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Andy's iPads

Andy's iPads

girl with ipad

At East Tennessee Children’s Hospital, physicians, nurses other health care providers often face the challenge of comforting young and teenage patients during a hospital stay. Patients become anxious and fearful about their illnesses and upcoming procedures.

Technology helps our smallest patients to our oldest teenagers. With our iPad loaner program, children and teens have a distraction from being in the hospital, and it can give a sense of normalcy by being able to connect with friends and family. The iPad program began in 2015 in honor of a Hematology/Oncology patient.

With the help of Webb School of Knoxville, a program called Andy’s iPads was launched. Named for Andy Whitcomb, a Webb student who lost his battle with cancer, the school rallied to provide iPads for use by Children’s Hospital patients in his memory. Andy found great joy and comfort from using an iPad to communicate with friends and play games using apps during his extended hospital stays.

Cheryl Allmon, Director of Volunteer Services and Programs at East Tennessee Children’s Hospital, said the program has been an incredible blessing to the medical center and its young patients. “The ‘Andy’s iPad’ program is having an incredible impact on the lives of patients at East Tennessee Children’s Hospital,” Allmon said. “The iPads are being used in many ways that we didn’t anticipate when the program first started. We want to keep growing the program by adding more iPads and apps for the patients to use.”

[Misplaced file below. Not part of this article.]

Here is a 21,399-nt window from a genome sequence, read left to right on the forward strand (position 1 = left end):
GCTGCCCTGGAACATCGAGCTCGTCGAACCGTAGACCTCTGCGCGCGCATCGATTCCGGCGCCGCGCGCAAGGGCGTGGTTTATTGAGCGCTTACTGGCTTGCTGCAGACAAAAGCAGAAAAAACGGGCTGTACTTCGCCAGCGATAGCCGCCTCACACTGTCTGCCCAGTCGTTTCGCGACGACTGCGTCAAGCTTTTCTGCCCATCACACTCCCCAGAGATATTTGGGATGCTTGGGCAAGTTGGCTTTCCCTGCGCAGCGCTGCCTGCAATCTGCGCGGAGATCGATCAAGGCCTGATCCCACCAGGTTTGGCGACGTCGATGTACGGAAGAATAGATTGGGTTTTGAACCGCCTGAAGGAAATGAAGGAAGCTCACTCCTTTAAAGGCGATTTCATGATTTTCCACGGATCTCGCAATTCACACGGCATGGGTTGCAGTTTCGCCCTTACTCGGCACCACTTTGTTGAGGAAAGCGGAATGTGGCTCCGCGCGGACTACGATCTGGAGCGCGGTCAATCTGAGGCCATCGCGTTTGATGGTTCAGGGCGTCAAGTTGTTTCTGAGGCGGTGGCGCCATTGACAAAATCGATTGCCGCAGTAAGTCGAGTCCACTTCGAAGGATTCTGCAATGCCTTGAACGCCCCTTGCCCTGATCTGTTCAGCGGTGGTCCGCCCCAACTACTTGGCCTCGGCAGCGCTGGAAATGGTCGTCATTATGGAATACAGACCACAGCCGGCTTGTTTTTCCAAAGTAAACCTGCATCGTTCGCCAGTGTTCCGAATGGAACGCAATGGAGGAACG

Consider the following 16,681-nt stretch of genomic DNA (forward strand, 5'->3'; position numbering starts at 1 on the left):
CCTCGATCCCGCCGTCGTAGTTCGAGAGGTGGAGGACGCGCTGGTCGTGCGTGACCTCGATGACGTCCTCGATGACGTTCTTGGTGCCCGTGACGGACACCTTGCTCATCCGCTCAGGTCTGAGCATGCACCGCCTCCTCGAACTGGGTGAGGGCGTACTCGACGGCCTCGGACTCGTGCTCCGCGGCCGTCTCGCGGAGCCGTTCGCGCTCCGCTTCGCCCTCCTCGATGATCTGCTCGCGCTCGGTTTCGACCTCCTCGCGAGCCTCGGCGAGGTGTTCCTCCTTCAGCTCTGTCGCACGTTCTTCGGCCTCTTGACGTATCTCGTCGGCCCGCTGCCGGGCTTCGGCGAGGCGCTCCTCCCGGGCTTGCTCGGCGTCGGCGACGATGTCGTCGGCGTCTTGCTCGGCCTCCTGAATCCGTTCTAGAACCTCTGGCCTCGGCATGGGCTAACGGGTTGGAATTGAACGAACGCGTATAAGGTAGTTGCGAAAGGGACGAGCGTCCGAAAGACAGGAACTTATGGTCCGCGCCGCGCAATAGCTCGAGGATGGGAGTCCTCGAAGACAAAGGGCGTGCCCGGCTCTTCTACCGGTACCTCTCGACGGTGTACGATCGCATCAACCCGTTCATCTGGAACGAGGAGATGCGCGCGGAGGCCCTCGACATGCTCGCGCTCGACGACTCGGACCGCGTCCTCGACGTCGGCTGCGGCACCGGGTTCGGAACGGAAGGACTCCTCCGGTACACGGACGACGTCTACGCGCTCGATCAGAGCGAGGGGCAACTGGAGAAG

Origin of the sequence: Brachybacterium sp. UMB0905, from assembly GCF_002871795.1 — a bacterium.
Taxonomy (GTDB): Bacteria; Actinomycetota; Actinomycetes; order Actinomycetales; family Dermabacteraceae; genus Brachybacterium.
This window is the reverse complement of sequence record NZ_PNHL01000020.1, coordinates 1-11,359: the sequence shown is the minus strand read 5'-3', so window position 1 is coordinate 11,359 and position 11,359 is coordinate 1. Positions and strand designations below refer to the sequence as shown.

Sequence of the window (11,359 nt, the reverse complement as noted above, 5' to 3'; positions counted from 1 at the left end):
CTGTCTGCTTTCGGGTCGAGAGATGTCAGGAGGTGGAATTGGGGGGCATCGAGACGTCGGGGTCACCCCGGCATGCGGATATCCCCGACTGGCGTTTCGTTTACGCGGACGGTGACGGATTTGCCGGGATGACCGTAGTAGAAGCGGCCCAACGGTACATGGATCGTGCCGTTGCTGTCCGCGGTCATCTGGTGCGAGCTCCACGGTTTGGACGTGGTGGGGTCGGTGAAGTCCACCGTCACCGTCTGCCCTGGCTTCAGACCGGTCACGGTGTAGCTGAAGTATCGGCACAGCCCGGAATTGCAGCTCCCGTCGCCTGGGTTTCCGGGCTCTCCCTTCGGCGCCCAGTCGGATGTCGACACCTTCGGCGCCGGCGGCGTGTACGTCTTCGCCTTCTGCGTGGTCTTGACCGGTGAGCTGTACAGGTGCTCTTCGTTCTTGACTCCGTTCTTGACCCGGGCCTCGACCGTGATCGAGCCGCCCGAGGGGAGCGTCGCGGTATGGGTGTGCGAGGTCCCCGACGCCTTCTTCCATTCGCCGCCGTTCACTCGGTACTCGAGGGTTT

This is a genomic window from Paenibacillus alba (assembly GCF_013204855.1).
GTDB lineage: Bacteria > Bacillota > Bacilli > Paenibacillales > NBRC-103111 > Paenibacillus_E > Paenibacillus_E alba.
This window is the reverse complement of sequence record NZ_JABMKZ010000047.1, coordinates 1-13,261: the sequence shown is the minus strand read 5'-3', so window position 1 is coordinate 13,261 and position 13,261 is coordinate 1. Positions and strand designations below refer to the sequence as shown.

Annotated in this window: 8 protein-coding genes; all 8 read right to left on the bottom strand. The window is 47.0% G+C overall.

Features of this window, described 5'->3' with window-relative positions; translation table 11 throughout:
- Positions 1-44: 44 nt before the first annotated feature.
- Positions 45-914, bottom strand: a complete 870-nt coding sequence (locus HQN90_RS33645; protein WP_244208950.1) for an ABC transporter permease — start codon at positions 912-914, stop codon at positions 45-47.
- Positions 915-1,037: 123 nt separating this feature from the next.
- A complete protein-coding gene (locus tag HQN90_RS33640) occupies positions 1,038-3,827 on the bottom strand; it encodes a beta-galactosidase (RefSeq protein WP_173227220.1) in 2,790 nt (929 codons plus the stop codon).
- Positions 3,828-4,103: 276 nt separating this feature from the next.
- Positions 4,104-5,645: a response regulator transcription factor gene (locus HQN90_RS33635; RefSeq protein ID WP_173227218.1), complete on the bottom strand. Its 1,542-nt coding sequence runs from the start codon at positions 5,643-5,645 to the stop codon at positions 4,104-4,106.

While receiving medical assistance at Children’s Hospital, patients can now use the “Andy’s iPad” program to check out an iPad for use during their hospital stay. Each patient floor has iPads that hospital staff members can use to help distract patients during procedures so they can stay connected to friends and family, and play games using apps. Parents can also use the iPads to access the Internet to check email, research conditions, or perform other tasks.

Since the program began, there have been other uses for the iPads as well. The hospital’s language interpreters rely on the iPads to help communicate with non-English speaking families. The iPads are additionally put to work in several offices where lengthy tests are performed, to help occupy children and keep them less stressed about the procedure. Children awaiting surgery receive iPads to play games to help ease their anxiety.

“It has made a huge difference with the kids,” said Allmon. “They are less nervous, so very often less medication is used on a child before surgery because playing on the iPad is so calming. This in turn leads to less time in recovery and a quicker discharge for outpatient procedures.”

Children’s Hospital is continually needing iPads for this program. If you have an iPad to donate, please contact our Volunteer Services Department at 865-541-8136.